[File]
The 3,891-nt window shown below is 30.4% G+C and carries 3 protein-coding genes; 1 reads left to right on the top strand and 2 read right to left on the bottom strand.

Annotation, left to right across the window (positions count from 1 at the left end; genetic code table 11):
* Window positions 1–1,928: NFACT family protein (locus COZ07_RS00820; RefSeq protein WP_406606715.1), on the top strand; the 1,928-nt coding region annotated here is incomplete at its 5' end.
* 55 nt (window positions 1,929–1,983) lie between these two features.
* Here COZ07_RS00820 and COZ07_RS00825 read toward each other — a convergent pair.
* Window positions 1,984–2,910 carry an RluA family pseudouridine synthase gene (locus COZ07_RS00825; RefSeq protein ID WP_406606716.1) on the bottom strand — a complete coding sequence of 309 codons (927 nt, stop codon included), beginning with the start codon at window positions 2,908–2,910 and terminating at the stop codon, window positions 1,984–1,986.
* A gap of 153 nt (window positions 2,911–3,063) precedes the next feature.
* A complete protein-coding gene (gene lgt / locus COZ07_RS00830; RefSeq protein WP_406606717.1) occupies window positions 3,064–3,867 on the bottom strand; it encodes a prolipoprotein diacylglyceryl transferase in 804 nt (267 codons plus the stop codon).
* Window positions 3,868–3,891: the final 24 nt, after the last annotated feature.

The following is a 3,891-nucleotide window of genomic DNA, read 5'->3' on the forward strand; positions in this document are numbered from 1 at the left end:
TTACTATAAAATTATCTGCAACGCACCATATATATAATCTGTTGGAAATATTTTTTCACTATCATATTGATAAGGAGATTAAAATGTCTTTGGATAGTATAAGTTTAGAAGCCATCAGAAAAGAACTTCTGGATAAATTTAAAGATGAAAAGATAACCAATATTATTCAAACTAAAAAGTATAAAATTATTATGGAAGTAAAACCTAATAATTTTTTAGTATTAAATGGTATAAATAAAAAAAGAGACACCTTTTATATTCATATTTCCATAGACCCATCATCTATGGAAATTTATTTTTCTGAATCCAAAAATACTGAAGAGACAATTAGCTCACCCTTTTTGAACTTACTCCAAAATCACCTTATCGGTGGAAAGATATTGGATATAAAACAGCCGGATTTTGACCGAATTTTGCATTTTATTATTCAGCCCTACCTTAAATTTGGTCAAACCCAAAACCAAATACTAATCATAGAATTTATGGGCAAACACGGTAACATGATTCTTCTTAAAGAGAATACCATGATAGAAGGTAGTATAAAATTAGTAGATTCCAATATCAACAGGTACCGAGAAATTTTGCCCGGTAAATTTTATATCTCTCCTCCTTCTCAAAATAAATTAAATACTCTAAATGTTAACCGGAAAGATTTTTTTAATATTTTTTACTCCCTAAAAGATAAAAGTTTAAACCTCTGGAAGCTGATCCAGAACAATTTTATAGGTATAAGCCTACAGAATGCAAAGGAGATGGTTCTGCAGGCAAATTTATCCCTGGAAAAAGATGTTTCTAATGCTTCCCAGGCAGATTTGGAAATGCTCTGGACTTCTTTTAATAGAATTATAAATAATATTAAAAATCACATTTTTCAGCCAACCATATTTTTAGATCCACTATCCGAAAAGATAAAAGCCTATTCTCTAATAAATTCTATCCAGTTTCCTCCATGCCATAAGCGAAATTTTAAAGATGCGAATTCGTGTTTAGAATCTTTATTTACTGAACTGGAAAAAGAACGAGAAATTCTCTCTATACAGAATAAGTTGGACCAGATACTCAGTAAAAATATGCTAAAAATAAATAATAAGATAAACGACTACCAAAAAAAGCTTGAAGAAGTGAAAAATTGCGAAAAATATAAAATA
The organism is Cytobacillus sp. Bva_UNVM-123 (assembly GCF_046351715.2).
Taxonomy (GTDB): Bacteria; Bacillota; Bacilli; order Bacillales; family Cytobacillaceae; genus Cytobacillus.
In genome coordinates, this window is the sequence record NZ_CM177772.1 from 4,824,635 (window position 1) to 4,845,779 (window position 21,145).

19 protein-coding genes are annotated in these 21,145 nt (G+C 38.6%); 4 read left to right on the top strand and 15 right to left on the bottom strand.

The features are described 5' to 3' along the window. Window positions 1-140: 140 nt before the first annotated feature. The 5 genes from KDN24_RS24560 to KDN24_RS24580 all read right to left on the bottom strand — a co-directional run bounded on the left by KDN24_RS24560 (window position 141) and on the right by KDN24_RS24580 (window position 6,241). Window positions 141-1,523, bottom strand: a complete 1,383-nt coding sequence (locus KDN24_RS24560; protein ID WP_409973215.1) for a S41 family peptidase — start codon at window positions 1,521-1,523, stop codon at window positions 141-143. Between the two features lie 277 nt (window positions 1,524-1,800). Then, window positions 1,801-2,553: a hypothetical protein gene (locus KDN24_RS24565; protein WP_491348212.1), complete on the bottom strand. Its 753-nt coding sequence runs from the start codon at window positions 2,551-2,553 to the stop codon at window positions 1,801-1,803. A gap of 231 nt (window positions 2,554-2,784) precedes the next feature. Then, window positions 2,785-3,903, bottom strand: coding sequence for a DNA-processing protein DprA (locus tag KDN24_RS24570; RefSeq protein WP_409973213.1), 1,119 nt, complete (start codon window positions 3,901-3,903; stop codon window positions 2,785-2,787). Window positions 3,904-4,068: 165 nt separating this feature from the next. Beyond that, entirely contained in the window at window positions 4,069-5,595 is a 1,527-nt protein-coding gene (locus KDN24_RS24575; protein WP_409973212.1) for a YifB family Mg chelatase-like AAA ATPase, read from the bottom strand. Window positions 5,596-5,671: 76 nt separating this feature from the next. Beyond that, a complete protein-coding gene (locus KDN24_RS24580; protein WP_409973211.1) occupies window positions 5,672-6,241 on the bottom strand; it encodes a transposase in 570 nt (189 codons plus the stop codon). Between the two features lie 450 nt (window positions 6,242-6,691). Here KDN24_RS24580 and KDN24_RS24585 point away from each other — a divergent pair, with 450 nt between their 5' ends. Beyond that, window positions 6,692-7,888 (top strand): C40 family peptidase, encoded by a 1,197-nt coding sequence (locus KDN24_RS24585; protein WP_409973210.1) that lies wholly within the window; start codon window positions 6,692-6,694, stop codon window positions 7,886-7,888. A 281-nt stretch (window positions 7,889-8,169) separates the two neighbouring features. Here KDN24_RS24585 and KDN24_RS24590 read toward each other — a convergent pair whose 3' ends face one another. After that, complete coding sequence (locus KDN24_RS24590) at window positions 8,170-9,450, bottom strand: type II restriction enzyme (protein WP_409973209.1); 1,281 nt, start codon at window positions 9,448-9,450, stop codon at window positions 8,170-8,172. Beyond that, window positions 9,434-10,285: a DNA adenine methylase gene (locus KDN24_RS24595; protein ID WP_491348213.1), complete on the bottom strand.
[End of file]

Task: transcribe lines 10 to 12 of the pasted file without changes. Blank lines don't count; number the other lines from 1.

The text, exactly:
The following is a 3,891-nucleotide window of genomic DNA, read 5'->3' on the forward strand; positions in this document are numbered from 1 at the left end:
TTACTATAAAATTATCTGCAACGCACCATATATATAATCTGTTGGAAATATTTTTTCACTATCATATTGATAAGGAGATTAAAATGTCTTTGGATAGTATAAGTTTAGAAGCCATCAGAAAAGAACTTCTGGATAAATTTAAAGATGAAAAGATAACCAATATTATTCAAACTAAAAAGTATAAAATTATTATGGAAGTAAAACCTAATAATTTTTTAGTATTAAATGGTATAAATAAAAAAAGAGACACCTTTTATATTCATATTTCCATAGACCCATCATCTATGGAAATTTATTTTTCTGAATCCAAAAATACTGAAGAGACAATTAGCTCACCCTTTTTGAACTTACTCCAAAATCACCTTATCGGTGGAAAGATATTGGATATAAAACAGCCGGATTTTGACCGAATTTTGCATTTTATTATTCAGCCCTACCTTAAATTTGGTCAAACCCAAAACCAAATACTAATCATAGAATTTATGGGCAAACACGGTAACATGATTCTTCTTAAAGAGAATACCATGATAGAAGGTAGTATAAAATTAGTAGATTCCAATATCAACAGGTACCGAGAAATTTTGCCCGGTAAATTTTATATCTCTCCTCCTTCTCAAAATAAATTAAATACTCTAAATGTTAACCGGAAAGATTTTTTTAATATTTTTTACTCCCTAAAAGATAAAAGTTTAAACCTCTGGAAGCTGATCCAGAACAATTTTATAGGTATAAGCCTACAGAATGCAAAGGAGATGGTTCTGCAGGCAAATTTATCCCTGGAAAAAGATGTTTCTAATGCTTCCCAGGCAGATTTGGAAATGCTCTGGACTTCTTTTAATAGAATTATAAATAATATTAAAAATCACATTTTTCAGCCAACCATATTTTTAGATCCACTATCCGAAAAGATAAAAGCCTATTCTCTAATAAATTCTATCCAGTTTCCTCCATGCCATAAGCGAAATTTTAAAGATGCGAATTCGTGTTTAGAATCTTTATTTACTGAACTGGAAAAAGAACGAGAAATTCTCTCTATACAGAATAAGTTGGACCAGATACTCAGTAAAAATATGCTAAAAATAAATAATAAGATAAACGACTACCAAAAAAAGCTTGAAGAAGTGAAAAATTGCGAAAAATATAAAATA
The organism is Cytobacillus sp. Bva_UNVM-123 (assembly GCF_046351715.2).